Extra Dry Cuveé by Vigne Matte
Giustino B. Extra Dry by Ruggeri
Il Vino dei Poeti Extra Dry by Bottega
Millesimato Extra Dry 2016 by Biancavigna
Sgàio 2016 and Quorum 2016 by Perlage
Rive di Farra di Soligo Millesimato Extra Dry by La Farra

And now, the best part. What is called Dry in Conegliano-Valdobbiadene Prosecco DOCG is a wine that contains 17 to… 32 grams of sugar per litre! Many examples available worldwide are oversweetened and slightly too much alcohol. But let’s talk about the decent ones. Aromas of fresh citrus fruits and white peaches go along with green apples. The sugar doesn’t overwhelm your palate, but to moderate its sweetness, it is useful to serve it slightly cooler than its drier cousins, at around 6°C. This style is suitable for your experimental and spicy fusion cuisine – try it for example with tarts, spicy Asian foods and Tex-Mex. Wineries such as La Tordera, Il Colle and Foss Marai produce top-notch dry Proseccos in prestigious microappellation Cartizze DOCG.

Brut means dry, dry means actually sweet – words can be tricky in Italy. No matter what level of sugar they contain, the best expressions of Prosecco are well balanced by very good acidity and have adorable fruity and floral aromas, sometimes enriched by mineral notes.

It’s not actually the latest news that more and more winemakers produce their Prosecco in more and drier (English dry, not Italian dry) style. Some of you might notice that many wine bars and fine restaurants want Prosecco to be versatile but definitely not too sweet. It’s absolutely OK for me, as I prefer bone-dry versions of my fizz. On some labels, we can find name Brut Nature. It means that we have the bone-dry style of Prosecco with practically no sugar. Among the best, try these:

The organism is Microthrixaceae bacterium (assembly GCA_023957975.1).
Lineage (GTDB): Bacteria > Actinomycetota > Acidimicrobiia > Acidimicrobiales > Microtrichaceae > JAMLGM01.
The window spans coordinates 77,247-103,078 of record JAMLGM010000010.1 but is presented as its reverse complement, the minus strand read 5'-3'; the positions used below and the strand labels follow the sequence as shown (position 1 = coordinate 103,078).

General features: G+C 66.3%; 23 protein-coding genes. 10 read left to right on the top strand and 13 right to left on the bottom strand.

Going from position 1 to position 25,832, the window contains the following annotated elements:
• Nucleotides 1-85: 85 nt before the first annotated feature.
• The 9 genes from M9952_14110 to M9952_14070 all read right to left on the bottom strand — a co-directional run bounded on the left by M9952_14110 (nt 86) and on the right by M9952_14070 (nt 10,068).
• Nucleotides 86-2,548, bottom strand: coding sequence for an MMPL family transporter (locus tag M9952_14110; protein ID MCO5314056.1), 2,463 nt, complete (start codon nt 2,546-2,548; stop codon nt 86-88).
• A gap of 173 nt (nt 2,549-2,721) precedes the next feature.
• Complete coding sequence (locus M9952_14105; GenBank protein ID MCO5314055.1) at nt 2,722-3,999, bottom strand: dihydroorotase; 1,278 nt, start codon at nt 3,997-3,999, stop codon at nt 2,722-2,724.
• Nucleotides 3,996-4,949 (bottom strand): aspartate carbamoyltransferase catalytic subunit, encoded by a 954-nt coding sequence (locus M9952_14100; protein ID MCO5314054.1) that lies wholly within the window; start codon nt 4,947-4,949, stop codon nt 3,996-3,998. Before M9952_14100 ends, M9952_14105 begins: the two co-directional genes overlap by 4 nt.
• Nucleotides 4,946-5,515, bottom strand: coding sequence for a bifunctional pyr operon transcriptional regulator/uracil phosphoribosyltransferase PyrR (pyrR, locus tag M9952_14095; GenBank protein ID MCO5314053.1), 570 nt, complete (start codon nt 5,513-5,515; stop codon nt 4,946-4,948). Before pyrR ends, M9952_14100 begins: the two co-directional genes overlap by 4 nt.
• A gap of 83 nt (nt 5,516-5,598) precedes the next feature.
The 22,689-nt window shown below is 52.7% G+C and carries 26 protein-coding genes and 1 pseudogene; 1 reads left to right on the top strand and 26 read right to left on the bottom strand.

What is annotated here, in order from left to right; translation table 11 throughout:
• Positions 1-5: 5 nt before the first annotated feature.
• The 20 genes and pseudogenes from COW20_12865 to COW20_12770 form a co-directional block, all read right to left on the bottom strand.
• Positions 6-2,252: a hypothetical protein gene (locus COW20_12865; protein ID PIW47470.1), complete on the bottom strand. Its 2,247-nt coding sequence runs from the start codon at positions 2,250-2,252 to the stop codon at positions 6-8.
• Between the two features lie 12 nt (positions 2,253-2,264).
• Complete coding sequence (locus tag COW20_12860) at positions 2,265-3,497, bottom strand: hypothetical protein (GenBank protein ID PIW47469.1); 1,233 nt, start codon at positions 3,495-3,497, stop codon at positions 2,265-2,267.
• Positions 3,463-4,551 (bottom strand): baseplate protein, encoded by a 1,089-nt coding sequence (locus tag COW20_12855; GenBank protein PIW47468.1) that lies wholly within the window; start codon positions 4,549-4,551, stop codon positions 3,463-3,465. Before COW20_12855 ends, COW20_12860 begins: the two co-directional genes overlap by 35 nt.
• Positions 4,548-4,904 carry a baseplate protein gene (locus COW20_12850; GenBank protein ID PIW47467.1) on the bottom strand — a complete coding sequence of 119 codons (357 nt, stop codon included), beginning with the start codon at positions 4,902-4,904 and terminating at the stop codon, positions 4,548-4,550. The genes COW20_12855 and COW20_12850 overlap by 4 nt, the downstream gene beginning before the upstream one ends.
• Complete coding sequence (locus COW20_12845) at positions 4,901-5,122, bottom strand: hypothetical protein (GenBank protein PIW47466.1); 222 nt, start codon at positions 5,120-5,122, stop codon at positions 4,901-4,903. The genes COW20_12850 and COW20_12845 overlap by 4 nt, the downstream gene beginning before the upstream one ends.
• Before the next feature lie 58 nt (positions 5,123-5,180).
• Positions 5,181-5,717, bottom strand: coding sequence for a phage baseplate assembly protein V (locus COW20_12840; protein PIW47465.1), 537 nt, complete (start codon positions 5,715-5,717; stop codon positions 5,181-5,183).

Col Vetoraz Valdobbiadene Prosecco Superiore Dosaggio Zero

Otreval Rive di Guia by La Tordera
Dosaggio Zero Brut by Col Vetoraz
Zero Brut by Duca di Colle

Want something different? An obvious choice for wine explorers may be Ruio Brut by Malibran. The wine is well known worldwide and represents a more „wild” style of Prosecco. It’s aged with the lees in the bottle which results in a quite different character of the wine. Fans of Méthode Traditionelle or Champenoise can also rejoice – few producers make successful experiments with this technology. Quite rich, elegant and well balanced sparkling wine is Metodo Classico Numero 10 Brut by Valdo.

Perlage Canah

A movement towards organic viticulture is also getting stronger in Prosecco. All production in Il Colle winery is organic, also producers like Biancavigna or Perlage offer interesting and sometimes unusual – in a good way – examples of Prosecco.

One of my friends once said that there is a disease in Italy called Glera (the grape variety used to produce Prosecco). Let’s say it again: Prosecco just can’t be as complex as Champagne, Franciacorta or Cava because of the character of Glera. It has a slightly different function in our life.  (This is a good starting point of the article about the role of wine on our lives, isn’t it?) What is sure for me is that one should not underestimate continuously changing and innovative approach to the production of this traditional fizz. Remember we are in the land of great artists and inventors!